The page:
Pap Smear

Thomas Family Practice

Family Medicine located in Houston, TX

Over 50 million Pap smears, or Pap tests, are performed every year to test for precancerous or cancerous cells in the cervix. Dr. Sally Thomas at Thomas Family Practice helps women living in the communities in or around Houston receive the preventive care they need to ensure they can continue leading a healthy life. Call or go online today to book your Pap smear appointment.

Pap Smear Q & A

Thomas Family Practice

What is a pap smear?

Dr. Thomas uses Pap smear tests to look for cervical cancer or abnormalities in cervical cells. The cervix is the lower part of the uterus and opens into the vagina. These tests can identify current cancers and monitor changes in your cervical cells that may increase your chances of cancer developing later.

Your health insurance plan is likely to cover Pap tests or cervical cancer screening at no cost to you.

What is the Pap smear procedure like?

After you get up on the exam table and place your feet in the stirrups, Dr. Thomas gently inserts a speculum into your vagina to open the vagina walls, which provides her visual access to the cervix. Then, she swabs a sample of your cervical cells and sends them off to a lab for testing.

The procedure is quick and not painful. Keep in mind, that because the speculum opens your vaginal walls, you might feel some pressure and discomfort during the procedure.

Who should have a Pap smear and how often?

The team at Thomas Family Practice recommends that you get one Pap smear every one to three years after you’ve turned 21 because that’s the age when your risk of developing cervical cancer increases. If you’re over age 65 and have a history of normal Pap smear results, speak with Dr. Thomas about whether you can stop being tested.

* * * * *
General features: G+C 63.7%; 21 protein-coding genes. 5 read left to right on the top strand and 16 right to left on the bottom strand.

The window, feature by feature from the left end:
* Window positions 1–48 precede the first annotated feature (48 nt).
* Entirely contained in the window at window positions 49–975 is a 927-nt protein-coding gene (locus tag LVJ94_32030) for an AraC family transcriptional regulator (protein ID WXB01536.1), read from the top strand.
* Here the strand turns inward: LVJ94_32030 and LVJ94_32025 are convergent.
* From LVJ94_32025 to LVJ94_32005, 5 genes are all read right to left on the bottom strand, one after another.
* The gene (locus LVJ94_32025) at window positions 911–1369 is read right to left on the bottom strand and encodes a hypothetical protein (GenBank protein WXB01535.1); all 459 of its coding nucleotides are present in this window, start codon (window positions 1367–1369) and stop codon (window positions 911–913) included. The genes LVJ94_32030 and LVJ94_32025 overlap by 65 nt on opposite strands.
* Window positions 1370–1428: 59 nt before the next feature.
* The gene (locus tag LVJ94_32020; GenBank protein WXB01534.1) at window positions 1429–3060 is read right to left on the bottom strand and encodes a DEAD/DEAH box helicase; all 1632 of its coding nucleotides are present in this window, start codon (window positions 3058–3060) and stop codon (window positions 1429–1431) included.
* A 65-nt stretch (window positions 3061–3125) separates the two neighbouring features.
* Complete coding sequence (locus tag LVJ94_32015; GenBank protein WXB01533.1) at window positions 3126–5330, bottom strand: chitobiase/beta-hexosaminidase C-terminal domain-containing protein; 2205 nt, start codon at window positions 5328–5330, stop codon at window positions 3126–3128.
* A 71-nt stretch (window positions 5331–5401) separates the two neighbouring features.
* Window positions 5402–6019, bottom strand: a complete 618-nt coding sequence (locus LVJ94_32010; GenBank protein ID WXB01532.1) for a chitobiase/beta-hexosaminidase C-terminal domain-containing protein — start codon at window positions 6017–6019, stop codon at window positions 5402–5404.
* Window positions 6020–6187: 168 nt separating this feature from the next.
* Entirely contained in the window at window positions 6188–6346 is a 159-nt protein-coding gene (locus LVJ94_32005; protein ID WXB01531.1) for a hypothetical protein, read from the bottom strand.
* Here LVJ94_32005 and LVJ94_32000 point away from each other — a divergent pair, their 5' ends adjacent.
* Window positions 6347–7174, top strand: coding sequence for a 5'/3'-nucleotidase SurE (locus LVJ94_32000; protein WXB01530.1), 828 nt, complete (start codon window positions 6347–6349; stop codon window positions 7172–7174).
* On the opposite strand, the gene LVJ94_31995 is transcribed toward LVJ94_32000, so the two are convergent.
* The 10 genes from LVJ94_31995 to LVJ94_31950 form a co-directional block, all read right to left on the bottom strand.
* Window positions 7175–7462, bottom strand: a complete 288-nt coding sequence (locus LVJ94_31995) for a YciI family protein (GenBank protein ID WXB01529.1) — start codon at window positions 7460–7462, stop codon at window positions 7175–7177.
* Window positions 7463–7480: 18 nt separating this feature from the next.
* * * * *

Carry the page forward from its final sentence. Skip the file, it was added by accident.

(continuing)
Dr. Thomas might recommend more frequent Pap smears if you’re HIV or HPV positive or have a weakened immune system following cancer treatments or an organ transplant.

Can Pap smears detect HPV?

Pap smears test for and track the progression of the HPV virus, a group of over 150 diseases that can lead to cancer. The virus can remain dormant for a long time before becoming active, so Pap smears are vital to track HPV dormancy and prepare you for an outbreak.

What do the results of a Pap smear mean?

The results of the vast majority of Pap smear results are normal, meaning you have no abnormal cervical cells.

Abnormal Pap smear results don’t necessarily mean you have cancer, but that you have abnormal cells that require monitoring for inflammation or minor cell changes. Dr. Thomas recommends you return to the office for a second test in three months.

A Pap smear is a critical test to prevent cancer. Contact the bilingual team at Thomas Family Practice to book an appointment and learn more about cervical cancer prevention.